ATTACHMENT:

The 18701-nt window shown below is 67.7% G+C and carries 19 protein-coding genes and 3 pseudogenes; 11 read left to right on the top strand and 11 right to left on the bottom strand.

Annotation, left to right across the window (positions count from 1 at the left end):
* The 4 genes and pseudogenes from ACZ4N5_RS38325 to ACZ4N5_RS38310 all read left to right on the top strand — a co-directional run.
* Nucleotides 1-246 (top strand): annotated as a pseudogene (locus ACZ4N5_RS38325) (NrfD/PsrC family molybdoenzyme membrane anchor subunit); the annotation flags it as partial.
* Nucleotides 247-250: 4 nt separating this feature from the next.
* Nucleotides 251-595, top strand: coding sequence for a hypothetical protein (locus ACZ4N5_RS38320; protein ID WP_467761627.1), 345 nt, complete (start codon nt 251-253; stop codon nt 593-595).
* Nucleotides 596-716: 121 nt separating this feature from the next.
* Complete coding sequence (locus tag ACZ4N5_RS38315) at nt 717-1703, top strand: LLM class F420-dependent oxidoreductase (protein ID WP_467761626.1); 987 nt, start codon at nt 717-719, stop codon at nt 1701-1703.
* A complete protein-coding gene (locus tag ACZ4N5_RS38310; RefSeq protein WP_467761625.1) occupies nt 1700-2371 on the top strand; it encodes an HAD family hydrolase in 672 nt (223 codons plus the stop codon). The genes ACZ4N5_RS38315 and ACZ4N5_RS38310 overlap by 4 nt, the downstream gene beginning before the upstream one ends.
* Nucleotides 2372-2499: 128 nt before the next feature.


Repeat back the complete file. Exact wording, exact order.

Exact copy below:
The 18701-nt window shown below is 67.7% G+C and carries 19 protein-coding genes and 3 pseudogenes; 11 read left to right on the top strand and 11 right to left on the bottom strand.

Annotation, left to right across the window (positions count from 1 at the left end):
* The 4 genes and pseudogenes from ACZ4N5_RS38325 to ACZ4N5_RS38310 all read left to right on the top strand — a co-directional run.
* Nucleotides 1-246 (top strand): annotated as a pseudogene (locus ACZ4N5_RS38325) (NrfD/PsrC family molybdoenzyme membrane anchor subunit); the annotation flags it as partial.
* Nucleotides 247-250: 4 nt separating this feature from the next.
* Nucleotides 251-595, top strand: coding sequence for a hypothetical protein (locus ACZ4N5_RS38320; protein ID WP_467761627.1), 345 nt, complete (start codon nt 251-253; stop codon nt 593-595).
* Nucleotides 596-716: 121 nt separating this feature from the next.
* Complete coding sequence (locus tag ACZ4N5_RS38315) at nt 717-1703, top strand: LLM class F420-dependent oxidoreductase (protein ID WP_467761626.1); 987 nt, start codon at nt 717-719, stop codon at nt 1701-1703.
* A complete protein-coding gene (locus tag ACZ4N5_RS38310; RefSeq protein WP_467761625.1) occupies nt 1700-2371 on the top strand; it encodes an HAD family hydrolase in 672 nt (223 codons plus the stop codon). The genes ACZ4N5_RS38315 and ACZ4N5_RS38310 overlap by 4 nt, the downstream gene beginning before the upstream one ends.
* Nucleotides 2372-2499: 128 nt before the next feature.